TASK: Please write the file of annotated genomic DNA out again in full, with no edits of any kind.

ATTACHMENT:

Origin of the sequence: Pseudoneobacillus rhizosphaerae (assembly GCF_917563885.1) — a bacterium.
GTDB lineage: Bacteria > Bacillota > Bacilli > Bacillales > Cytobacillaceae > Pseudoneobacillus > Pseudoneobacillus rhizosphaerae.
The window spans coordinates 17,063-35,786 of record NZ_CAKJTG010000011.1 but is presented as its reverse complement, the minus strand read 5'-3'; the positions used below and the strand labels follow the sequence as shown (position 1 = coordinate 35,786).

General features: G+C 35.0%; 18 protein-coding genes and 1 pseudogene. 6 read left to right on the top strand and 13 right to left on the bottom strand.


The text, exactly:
Origin of the sequence: Pseudoneobacillus rhizosphaerae (assembly GCF_917563885.1) — a bacterium.
GTDB lineage: Bacteria > Bacillota > Bacilli > Bacillales > Cytobacillaceae > Pseudoneobacillus > Pseudoneobacillus rhizosphaerae.
The window spans coordinates 17,063-35,786 of record NZ_CAKJTG010000011.1 but is presented as its reverse complement, the minus strand read 5'-3'; the positions used below and the strand labels follow the sequence as shown (position 1 = coordinate 35,786).

General features: G+C 35.0%; 18 protein-coding genes and 1 pseudogene. 6 read left to right on the top strand and 13 right to left on the bottom strand.